The next phase of the Affordable Care Act will be a major transformation, according to Axios.
The healthcare overhaul will require an overhaul of the way the federal government operates, Axios’ senior vice president of health care projections and solutions, Brian Blaser, wrote in a report published today.
It will require the government to get more efficient, Blaser wrote, and that means the next step in the implementation of the law will be to overhaul the way health plans work and to require more transparency.
Blaser cited the example of an insurer that is required to file claims and pay them out on time.
The next step would be to make sure that claims are filed on time and paid out, and then that the claims are paid out to the insurer in a timely manner.
Blasker cited a proposal in Congress to create a so-called reinsurance fund, where insurers would pay out claims and the government would pay them back, so there is a direct link between the government and insurers, Blaskers proposal.
If you’re looking for an example of how to implement this, Blasher wrote, look no further than a new proposal proposed in the Senate that would mandate that every health plan in the country be subject to the same standards as everyone else.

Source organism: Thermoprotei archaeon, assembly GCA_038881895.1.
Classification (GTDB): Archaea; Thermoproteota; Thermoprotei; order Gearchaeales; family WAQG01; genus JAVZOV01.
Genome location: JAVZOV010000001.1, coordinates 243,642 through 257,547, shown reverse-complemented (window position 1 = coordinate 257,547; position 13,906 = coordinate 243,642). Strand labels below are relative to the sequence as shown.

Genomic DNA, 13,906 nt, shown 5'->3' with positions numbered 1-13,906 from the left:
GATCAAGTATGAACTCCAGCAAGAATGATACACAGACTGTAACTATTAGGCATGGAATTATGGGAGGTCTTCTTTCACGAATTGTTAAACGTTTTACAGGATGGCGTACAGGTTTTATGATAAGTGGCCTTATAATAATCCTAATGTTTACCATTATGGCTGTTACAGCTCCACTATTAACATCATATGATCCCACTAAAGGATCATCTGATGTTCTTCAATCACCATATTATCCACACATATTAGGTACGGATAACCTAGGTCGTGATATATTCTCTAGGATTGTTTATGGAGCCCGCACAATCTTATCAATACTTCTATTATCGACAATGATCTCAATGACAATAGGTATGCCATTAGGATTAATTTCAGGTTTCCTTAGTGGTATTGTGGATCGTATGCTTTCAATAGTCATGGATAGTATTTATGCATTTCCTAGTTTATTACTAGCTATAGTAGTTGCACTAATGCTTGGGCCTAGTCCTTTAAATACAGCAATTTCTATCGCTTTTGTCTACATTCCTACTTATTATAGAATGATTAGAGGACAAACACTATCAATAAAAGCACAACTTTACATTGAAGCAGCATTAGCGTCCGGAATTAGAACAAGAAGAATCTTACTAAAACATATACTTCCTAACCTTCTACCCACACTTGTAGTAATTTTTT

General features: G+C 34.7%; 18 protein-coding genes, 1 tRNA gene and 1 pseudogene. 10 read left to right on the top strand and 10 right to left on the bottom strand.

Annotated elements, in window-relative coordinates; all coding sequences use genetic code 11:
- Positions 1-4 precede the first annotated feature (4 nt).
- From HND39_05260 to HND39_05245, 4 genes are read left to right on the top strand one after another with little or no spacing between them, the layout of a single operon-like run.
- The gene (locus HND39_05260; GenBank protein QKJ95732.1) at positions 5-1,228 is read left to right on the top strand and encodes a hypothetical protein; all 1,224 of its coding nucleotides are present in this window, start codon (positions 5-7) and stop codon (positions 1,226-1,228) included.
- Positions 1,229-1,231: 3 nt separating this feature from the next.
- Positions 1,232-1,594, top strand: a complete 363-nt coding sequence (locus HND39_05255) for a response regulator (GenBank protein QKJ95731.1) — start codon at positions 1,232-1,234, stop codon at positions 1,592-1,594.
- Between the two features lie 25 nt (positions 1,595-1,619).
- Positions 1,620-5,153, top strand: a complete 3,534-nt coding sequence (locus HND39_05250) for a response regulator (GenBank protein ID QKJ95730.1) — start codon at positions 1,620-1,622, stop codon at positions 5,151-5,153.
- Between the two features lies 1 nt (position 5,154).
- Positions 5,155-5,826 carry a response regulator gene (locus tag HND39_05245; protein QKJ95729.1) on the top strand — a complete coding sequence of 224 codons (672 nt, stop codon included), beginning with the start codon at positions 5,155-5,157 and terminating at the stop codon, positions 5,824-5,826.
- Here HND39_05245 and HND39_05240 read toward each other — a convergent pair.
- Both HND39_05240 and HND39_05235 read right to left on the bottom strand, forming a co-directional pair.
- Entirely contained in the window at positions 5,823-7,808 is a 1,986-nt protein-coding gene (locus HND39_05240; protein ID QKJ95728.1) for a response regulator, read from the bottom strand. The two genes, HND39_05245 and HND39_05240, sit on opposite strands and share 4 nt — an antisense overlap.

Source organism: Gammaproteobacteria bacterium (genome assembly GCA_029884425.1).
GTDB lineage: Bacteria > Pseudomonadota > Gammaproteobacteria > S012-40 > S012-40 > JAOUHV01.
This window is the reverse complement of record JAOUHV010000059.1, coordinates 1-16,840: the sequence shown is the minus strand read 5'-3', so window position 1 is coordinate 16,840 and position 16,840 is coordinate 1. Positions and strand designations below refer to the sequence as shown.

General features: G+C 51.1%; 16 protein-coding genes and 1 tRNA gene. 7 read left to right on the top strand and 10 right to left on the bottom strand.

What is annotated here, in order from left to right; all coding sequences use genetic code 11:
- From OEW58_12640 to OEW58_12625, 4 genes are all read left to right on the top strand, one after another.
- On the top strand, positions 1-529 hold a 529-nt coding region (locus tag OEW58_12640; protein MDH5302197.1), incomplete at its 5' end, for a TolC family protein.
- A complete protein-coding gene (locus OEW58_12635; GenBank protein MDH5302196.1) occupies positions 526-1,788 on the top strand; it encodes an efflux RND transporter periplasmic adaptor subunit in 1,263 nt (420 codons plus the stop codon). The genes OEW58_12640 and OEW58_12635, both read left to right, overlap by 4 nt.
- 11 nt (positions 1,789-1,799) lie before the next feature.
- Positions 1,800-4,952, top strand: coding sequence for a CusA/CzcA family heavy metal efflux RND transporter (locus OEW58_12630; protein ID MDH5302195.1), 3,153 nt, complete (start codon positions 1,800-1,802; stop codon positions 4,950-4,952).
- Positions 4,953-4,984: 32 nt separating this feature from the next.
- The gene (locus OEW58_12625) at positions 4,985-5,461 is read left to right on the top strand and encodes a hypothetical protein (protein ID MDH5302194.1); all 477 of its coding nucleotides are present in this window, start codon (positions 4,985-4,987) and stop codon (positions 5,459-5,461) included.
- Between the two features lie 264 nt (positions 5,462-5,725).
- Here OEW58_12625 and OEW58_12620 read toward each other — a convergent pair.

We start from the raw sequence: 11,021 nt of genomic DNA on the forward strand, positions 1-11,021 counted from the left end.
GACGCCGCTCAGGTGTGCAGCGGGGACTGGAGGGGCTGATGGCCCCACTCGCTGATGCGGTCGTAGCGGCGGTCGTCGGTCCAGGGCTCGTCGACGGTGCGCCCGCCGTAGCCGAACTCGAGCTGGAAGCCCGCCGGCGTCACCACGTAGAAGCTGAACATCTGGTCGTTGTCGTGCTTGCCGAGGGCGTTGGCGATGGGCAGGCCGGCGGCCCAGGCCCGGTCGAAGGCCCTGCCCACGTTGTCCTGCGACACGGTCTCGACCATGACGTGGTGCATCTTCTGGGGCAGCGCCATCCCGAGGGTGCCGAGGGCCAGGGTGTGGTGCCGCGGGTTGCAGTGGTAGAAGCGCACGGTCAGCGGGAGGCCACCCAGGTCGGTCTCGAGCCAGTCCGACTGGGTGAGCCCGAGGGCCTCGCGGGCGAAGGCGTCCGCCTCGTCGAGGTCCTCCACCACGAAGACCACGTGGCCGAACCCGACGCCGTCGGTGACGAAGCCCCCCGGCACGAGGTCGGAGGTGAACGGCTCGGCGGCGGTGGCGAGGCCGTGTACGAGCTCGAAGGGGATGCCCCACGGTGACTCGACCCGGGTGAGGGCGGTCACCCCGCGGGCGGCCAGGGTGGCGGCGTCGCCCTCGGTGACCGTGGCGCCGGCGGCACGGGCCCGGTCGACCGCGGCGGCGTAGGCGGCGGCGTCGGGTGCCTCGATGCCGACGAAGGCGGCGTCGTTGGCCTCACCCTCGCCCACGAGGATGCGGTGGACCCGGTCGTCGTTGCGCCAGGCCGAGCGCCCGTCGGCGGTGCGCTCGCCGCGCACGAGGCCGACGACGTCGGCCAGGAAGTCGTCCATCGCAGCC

The proposal would be based on a model that would apply to all plans in the U-S-A, Blasher wrote.
For instance, if an insurer wants to charge an annual deductible, they’d need to make their claims out in a certain period of time, Blasin wrote.
The idea is that it’s the government doing the work for the insurer, Blasean wrote.
This model is being discussed in Congress, but the Senate is not in favor of it.
Blashers report notes that the CBO’s estimate for the law is $1.6 trillion, or about $600 per capita.
The government currently spends about $2,000 per capita on healthcare for people under 65, and the Congressional Budget Office has estimated that the new tax would raise $600 billion per year for the government.
Obamacare is already paying premiums to insurers, and many of the insurance companies are raising premiums.
Axios wrote that the $600B per year that would be paid by insurers would increase premiums by about 10% over the next decade.
Axiom, the insurance company that covers Axiom plans, recently raised premiums by 50%, to $3.50 per month.
Axion, a health insurance company, raised its premiums by 15% to $4.50.
This could mean more people are paying more, Axion wrote.
Axio projected that insurance premiums would increase by roughly 40% over 10 years for individuals and families.